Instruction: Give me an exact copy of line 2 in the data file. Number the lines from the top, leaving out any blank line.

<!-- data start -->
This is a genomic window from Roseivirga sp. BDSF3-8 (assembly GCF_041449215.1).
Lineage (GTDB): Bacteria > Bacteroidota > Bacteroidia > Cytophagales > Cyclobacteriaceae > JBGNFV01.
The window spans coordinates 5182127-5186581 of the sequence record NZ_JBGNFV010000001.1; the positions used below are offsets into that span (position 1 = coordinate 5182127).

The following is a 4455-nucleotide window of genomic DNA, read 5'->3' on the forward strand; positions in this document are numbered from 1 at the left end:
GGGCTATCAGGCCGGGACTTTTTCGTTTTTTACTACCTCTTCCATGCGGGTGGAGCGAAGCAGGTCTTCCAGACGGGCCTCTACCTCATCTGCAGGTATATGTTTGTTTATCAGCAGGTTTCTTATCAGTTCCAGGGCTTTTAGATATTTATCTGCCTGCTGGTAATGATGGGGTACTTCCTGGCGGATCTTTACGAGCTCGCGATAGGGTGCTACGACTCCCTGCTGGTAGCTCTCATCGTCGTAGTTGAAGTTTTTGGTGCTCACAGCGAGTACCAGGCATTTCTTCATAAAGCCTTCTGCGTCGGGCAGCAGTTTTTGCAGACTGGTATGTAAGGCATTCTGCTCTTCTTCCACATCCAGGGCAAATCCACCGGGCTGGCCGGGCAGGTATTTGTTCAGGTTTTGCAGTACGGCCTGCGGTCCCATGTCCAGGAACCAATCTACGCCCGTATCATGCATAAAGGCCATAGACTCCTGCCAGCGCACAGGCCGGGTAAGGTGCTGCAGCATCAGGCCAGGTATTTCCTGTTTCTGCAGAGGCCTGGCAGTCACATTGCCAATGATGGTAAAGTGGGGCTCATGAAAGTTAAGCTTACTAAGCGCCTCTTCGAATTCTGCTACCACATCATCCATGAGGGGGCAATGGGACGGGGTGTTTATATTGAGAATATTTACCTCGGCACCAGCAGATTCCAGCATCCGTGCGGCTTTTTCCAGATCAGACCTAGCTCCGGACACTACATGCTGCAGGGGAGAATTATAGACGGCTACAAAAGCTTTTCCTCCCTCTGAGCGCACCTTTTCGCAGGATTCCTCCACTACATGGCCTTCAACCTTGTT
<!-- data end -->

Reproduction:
Lineage (GTDB): Bacteria > Bacteroidota > Bacteroidia > Cytophagales > Cyclobacteriaceae > JBGNFV01.